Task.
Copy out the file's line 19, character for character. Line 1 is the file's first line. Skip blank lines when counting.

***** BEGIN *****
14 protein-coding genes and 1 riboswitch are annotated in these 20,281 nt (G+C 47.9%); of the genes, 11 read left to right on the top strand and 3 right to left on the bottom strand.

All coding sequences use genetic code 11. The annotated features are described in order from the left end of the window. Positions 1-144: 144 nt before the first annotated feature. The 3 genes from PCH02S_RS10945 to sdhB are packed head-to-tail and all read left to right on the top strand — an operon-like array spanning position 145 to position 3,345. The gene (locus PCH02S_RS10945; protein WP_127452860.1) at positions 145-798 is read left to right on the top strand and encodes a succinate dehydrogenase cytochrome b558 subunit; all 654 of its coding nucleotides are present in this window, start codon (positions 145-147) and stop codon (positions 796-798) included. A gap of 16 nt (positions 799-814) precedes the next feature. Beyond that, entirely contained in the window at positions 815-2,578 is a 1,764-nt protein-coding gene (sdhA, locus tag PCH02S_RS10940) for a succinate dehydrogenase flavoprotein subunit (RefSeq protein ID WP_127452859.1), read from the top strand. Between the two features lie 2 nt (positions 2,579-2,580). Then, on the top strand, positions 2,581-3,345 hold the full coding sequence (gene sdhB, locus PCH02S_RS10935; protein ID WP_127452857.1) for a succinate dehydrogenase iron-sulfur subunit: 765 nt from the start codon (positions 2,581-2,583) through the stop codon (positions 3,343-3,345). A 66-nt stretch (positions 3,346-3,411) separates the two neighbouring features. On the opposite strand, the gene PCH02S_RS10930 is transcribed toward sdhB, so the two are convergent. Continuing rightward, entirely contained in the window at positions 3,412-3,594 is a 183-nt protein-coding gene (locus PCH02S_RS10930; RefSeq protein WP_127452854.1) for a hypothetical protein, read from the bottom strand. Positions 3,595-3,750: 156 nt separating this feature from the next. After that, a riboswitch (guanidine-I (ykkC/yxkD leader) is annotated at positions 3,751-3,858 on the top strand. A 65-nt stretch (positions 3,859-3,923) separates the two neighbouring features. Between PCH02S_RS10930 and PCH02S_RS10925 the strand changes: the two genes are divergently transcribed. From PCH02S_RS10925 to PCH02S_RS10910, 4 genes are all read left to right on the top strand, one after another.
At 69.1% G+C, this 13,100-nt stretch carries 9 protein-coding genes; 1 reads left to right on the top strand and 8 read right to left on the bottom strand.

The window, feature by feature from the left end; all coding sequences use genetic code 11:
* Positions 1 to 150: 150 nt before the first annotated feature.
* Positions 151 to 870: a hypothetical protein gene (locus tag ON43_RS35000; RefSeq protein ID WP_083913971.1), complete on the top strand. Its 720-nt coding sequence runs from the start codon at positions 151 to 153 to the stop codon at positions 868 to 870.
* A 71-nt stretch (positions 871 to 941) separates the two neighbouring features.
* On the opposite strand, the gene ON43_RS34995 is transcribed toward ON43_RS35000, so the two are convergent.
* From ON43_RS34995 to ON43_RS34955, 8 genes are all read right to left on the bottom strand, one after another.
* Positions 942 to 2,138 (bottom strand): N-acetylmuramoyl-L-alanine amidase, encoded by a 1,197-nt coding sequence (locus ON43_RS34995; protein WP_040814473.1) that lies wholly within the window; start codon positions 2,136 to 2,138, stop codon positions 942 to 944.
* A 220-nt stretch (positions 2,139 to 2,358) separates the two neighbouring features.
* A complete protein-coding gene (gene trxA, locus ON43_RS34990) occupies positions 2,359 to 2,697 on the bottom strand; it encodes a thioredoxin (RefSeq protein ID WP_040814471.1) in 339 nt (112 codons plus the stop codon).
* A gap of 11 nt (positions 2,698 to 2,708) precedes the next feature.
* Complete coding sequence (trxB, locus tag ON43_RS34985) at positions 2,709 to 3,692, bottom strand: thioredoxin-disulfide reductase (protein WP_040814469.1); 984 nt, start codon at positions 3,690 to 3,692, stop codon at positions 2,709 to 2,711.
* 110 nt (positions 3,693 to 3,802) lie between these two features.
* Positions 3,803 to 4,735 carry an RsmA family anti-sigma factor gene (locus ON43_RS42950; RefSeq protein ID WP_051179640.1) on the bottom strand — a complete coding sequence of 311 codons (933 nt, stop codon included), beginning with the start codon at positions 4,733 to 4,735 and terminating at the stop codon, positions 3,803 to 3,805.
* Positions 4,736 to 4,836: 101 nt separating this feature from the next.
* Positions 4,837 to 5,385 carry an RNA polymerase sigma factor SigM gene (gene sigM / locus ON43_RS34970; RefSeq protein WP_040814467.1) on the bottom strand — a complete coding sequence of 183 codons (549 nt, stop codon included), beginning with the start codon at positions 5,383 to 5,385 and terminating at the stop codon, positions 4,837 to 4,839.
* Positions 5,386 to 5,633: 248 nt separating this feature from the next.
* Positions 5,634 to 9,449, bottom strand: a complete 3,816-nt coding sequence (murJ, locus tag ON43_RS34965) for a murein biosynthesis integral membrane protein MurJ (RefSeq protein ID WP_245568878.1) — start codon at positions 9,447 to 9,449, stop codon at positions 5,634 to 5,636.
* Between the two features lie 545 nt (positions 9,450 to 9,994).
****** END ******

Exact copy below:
* Positions 5,386 to 5,633: 248 nt separating this feature from the next.